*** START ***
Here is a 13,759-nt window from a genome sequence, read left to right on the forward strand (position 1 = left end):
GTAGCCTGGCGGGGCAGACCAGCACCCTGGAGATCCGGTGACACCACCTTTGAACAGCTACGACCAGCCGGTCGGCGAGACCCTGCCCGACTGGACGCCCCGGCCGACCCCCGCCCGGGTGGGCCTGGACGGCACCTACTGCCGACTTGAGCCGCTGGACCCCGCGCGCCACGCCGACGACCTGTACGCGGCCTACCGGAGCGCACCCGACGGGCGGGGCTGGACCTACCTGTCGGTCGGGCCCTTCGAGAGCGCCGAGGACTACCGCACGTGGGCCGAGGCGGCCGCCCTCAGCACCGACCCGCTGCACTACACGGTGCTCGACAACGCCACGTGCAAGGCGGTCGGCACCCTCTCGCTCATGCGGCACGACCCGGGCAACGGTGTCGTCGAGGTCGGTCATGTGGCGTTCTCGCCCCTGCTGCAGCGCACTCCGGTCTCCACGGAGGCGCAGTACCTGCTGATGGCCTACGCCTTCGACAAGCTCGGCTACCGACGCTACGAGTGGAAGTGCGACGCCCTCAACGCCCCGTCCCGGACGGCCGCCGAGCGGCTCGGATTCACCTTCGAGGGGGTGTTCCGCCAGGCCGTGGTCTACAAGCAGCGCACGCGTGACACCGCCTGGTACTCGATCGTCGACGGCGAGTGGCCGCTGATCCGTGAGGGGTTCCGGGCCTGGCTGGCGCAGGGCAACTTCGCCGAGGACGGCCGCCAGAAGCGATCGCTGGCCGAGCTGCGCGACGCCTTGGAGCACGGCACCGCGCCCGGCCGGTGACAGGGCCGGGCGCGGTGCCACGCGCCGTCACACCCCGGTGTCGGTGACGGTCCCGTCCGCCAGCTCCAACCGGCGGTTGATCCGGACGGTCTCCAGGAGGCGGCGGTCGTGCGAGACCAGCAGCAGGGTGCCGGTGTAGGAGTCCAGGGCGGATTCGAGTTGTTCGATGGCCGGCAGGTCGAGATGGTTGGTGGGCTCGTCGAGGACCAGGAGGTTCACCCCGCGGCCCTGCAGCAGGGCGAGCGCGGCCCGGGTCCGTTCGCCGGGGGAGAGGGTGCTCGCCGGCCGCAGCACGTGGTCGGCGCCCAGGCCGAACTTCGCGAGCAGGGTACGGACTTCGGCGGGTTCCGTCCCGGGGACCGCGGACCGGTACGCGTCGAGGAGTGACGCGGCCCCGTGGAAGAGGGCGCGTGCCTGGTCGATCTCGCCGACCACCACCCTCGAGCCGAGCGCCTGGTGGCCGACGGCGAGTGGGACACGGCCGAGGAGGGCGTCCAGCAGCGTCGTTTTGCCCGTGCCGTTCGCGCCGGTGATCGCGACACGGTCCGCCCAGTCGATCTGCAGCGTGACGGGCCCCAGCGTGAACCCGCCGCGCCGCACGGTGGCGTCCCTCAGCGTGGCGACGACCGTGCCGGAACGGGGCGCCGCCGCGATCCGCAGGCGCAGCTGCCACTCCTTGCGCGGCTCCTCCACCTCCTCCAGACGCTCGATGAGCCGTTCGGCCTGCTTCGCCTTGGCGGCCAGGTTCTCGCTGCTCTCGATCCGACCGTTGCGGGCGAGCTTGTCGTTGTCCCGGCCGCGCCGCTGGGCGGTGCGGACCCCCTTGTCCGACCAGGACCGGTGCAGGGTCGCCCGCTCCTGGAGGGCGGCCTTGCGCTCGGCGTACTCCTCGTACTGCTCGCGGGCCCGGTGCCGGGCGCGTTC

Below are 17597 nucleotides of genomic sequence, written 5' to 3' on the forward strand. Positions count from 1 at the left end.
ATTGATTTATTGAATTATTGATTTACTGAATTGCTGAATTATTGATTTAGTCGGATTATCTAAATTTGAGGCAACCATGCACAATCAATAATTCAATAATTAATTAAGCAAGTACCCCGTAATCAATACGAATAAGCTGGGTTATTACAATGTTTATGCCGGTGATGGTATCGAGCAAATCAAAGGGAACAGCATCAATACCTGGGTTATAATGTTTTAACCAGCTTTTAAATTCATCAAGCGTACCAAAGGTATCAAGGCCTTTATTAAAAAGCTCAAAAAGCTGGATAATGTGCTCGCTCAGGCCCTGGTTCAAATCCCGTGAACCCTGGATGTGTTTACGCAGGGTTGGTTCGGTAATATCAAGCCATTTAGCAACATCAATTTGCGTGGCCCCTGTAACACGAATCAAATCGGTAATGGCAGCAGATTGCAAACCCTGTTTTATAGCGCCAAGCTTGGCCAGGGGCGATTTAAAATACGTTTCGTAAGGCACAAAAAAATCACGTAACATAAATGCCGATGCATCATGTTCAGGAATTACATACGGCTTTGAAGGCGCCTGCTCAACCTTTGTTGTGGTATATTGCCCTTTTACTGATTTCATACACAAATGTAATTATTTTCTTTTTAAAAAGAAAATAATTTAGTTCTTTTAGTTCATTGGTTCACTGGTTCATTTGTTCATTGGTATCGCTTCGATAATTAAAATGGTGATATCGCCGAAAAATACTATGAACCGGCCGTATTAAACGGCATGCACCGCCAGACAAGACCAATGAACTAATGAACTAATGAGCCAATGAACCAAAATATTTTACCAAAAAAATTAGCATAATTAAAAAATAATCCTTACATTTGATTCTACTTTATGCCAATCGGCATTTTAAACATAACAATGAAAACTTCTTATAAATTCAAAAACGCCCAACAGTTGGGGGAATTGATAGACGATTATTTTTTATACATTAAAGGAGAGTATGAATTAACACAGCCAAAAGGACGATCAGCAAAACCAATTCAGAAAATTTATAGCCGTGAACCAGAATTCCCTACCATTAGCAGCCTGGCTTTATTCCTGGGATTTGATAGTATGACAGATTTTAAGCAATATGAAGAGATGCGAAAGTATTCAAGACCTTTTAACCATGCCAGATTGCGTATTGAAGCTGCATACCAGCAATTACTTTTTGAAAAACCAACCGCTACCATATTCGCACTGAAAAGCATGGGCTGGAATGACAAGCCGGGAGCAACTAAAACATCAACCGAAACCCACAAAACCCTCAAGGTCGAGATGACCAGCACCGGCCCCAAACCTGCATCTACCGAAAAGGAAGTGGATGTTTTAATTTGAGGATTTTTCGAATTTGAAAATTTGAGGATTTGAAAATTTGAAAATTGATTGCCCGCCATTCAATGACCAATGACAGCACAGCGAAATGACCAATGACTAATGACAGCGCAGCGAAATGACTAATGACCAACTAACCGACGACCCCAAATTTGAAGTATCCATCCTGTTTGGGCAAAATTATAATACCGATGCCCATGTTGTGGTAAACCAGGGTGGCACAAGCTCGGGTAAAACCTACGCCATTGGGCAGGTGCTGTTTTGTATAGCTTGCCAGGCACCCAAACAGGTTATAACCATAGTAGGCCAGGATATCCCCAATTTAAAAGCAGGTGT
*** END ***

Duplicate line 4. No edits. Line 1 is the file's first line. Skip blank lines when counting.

ATTGATTTATTGAATTATTGATTTACTGAATTGCTGAATTATTGATTTAGTCGGATTATCTAAATTTGAGGCAACCATGCACAATCAATAATTCAATAATTAATTAAGCAAGTACCCCGTAATCAATACGAATAAGCTGGGTTATTACAATGTTTATGCCGGTGATGGTATCGAGCAAATCAAAGGGAACAGCATCAATACCTGGGTTATAATGTTTTAACCAGCTTTTAAATTCATCAAGCGTACCAAAGGTATCAAGGCCTTTATTAAAAAGCTCAAAAAGCTGGATAATGTGCTCGCTCAGGCCCTGGTTCAAATCCCGTGAACCCTGGATGTGTTTACGCAGGGTTGGTTCGGTAATATCAAGCCATTTAGCAACATCAATTTGCGTGGCCCCTGTAACACGAATCAAATCGGTAATGGCAGCAGATTGCAAACCCTGTTTTATAGCGCCAAGCTTGGCCAGGGGCGATTTAAAATACGTTTCGTAAGGCACAAAAAAATCACGTAACATAAATGCCGATGCATCATGTTCAGGAATTACATACGGCTTTGAAGGCGCCTGCTCAACCTTTGTTGTGGTATATTGCCCTTTTACTGATTTCATACACAAATGTAATTATTTTCTTTTTAAAAAGAAAATAATTTAGTTCTTTTAGTTCATTGGTTCACTGGTTCATTTGTTCATTGGTATCGCTTCGATAATTAAAATGGTGATATCGCCGAAAAATACTATGAACCGGCCGTATTAAACGGCATGCACCGCCAGACAAGACCAATGAACTAATGAACTAATGAGCCAATGAACCAAAATATTTTACCAAAAAAATTAGCATAATTAAAAAATAATCCTTACATTTGATTCTACTTTATGCCAATCGGCATTTTAAACATAACAATGAAAACTTCTTATAAATTCAAAAACGCCCAACAGTTGGGGGAATTGATAGACGATTATTTTTTATACATTAAAGGAGAGTATGAATTAACACAGCCAAAAGGACGATCAGCAAAACCAATTCAGAAAATTTATAGCCGTGAACCAGAATTCCCTACCATTAGCAGCCTGGCTTTATTCCTGGGATTTGATAGTATGACAGATTTTAAGCAATATGAAGAGATGCGAAAGTATTCAAGACCTTTTAACCATGCCAGATTGCGTATTGAAGCTGCATACCAGCAATTACTTTTTGAAAAACCAACCGCTACCATATTCGCACTGAAAAGCATGGGCTGGAATGACAAGCCGGGAGCAACTAAAACATCAACCGAAACCCACAAAACCCTCAAGGTCGAGATGACCAGCACCGGCCCCAAACCTGCATCTACCGAAAAGGAAGTGGATGTTTTAATTTGAGGATTTTTCGAATTTGAAAATTTGAGGATTTGAAAATTTGAAAATTGATTGCCCGCCATTCAATGACCAATGACAGCACAGCGAAATGACCAATGACTAATGACAGCGCAGCGAAATGACTAATGACCAACTAACCGACGACCCCAAATTTGAAGTATCCATCCTGTTTGGGCAAAATTATAATACCGATGCCCATGTTGTGGTAAACCAGGGTGGCACAAGCTCGGGTAAAACCTACGCCATTGGGCAGGTGCTGTTTTGTATAGCTTGCCAGGCACCCAAACAGGTTATAACCATAGTAGGCCAGGATATCCCCAATTTAAAAGCAGGTGT